In the meantime, there was an immediate need to correct a missing link in the downstream areas of Thirumagal Nagar, Pradeep and Karthik Avenue and GD Naidu street, where the inundation was severe and prolonged for more than a week. We took up this issue with the Commissioner-Revenue Administration (CRA), who had called for a joint meeting with the Director, Town Panchayat, the disaster management team, and officials from the WRD and local Chitlapakkam panchayat, at Chepauk. Based on the intervention by the CRA, the Director, Town Panchayat released funds to the tune of Rs 3 crores and completed the cut and cover drain for these particular areas.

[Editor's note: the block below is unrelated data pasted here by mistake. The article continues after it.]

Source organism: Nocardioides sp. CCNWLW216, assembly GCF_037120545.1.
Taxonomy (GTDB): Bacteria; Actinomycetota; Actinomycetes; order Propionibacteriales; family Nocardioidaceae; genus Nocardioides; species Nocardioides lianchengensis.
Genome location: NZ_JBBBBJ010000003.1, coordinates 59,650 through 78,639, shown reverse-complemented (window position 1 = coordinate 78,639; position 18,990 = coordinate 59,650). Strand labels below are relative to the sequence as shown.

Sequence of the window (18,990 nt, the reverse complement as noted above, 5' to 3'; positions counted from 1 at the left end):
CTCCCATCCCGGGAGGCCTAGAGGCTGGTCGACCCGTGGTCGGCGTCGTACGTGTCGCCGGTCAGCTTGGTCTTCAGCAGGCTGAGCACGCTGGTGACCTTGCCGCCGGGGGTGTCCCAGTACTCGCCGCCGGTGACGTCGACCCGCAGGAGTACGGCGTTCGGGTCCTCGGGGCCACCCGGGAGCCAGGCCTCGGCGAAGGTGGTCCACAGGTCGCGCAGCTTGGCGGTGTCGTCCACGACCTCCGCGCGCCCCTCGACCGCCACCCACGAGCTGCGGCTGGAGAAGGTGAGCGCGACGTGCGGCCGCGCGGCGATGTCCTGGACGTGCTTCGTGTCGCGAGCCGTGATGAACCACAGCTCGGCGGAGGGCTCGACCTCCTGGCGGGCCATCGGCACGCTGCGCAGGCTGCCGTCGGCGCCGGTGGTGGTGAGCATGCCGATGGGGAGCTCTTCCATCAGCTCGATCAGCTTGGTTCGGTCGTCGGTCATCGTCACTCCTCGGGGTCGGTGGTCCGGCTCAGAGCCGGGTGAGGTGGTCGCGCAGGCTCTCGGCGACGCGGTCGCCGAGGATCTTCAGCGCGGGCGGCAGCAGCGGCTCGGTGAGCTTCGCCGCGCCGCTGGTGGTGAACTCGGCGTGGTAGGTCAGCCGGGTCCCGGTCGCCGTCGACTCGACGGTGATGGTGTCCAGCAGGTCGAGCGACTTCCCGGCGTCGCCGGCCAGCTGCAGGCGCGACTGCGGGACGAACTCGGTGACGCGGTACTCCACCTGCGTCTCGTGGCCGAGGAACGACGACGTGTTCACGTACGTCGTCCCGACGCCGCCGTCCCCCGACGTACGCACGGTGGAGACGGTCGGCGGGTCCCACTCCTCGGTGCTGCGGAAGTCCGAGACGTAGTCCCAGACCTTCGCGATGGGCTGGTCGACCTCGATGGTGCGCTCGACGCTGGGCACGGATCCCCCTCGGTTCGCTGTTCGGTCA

sewage interceptor
Sewage was deflected from reaching Chitlapakkam lake through an interceptor and the lake was deepened to hold rainwater. Pic courtesy: Dayanand Krishnan

Read more: Explainer: Why we have urban floods and how to stop that

In 2022, we again noticed inundation issues from the Chitlapakkam lake bypass channel, which had affected around 20 streets nearby. Following our petition, the Commissioner of Tambaram City Municipal Corporation released funds for the construction of a 600-metre cut and cover drain along Pandiyan street via Ramanar street. This project was completed in November this year, helping in flood mitigation.  

Meticulous flood management